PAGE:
Chuck Wilson, Ph.D.
Published: November 5th, 2015
The value of discussions and other interactive strategies in online instruction is to get the student active in exploration, discovery, and deep learning which leads to critical thinking. Learning that enables critical thinking is a collaborative process in which content is generally constructed or discovered rather than transmitted.
Published: May 26th, 2015
In a May 30, 2014 issue of Faculty Focus , Rob Kelly mentioned five things that online students want from their instructors. Let’s look at those five points and consider how we can integrate these concerns into our online courses:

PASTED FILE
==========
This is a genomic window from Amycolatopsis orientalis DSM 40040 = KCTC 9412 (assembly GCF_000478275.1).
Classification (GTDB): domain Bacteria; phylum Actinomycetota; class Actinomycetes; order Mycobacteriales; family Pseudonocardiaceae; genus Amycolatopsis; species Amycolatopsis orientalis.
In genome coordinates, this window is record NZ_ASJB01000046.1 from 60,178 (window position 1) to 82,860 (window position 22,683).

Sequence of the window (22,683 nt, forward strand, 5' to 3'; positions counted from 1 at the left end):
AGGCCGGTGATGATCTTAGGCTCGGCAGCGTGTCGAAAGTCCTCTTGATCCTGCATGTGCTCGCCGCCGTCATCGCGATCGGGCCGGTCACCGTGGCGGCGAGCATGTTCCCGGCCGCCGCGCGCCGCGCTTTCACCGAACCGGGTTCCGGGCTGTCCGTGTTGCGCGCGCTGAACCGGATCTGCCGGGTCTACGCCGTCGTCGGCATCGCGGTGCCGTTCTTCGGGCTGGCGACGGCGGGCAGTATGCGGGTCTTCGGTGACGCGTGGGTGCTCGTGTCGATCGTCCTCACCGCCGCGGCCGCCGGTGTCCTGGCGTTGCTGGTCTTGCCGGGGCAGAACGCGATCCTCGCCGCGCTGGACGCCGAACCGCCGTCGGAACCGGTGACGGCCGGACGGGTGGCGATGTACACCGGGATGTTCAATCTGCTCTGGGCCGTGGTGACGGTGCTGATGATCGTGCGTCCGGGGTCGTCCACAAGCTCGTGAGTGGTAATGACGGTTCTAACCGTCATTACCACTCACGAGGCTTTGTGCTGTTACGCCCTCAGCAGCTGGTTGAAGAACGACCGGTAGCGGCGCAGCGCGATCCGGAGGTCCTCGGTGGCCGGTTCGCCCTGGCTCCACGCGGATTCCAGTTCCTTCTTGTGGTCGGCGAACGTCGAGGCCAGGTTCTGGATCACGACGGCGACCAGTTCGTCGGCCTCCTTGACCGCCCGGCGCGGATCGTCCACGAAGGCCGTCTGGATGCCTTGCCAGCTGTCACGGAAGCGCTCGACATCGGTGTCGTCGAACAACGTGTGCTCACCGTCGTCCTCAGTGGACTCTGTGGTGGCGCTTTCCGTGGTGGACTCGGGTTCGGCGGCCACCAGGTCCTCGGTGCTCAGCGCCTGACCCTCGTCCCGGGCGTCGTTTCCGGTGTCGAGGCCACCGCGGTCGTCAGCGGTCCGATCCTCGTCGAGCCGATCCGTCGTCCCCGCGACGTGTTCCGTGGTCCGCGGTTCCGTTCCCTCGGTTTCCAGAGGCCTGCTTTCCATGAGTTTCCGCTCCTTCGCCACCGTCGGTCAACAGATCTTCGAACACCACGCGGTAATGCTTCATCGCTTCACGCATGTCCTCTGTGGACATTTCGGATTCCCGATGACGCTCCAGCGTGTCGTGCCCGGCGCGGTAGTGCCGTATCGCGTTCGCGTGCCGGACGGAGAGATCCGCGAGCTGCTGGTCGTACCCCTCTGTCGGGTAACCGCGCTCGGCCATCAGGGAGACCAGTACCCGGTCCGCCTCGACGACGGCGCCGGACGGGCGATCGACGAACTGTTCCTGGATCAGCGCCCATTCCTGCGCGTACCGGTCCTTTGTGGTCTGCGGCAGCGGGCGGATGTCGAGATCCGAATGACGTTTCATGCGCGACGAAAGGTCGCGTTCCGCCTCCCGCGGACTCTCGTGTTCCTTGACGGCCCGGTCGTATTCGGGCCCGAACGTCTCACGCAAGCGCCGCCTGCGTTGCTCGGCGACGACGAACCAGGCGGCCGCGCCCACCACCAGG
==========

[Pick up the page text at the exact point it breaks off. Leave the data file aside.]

Published: April 7th, 2015
When reflecting on assessment, one often thinks of quizzes, mid-term exams, or final exams. In online instruction, tests are often the assessment of choice because of the automated systems for grading that saves time. In reflecting on your assessment of online courses, consider these questions:
Published: May 4th, 2016
I have discovered that all students taking online courses aren’t necessarily techie ! We know that the majority of online learners are classified as non-traditional learners who are older and have normally been out of school for a number of years. Many of them will have just purchased a computer and acquired access to the Internet just to enroll.
Published: September 3rd, 2015
There is an opinion in higher education that lectures are over-rated, boring, and they create passive learners. I’m of the opinion that lectures can be learner-centered and extremely effective for active learning.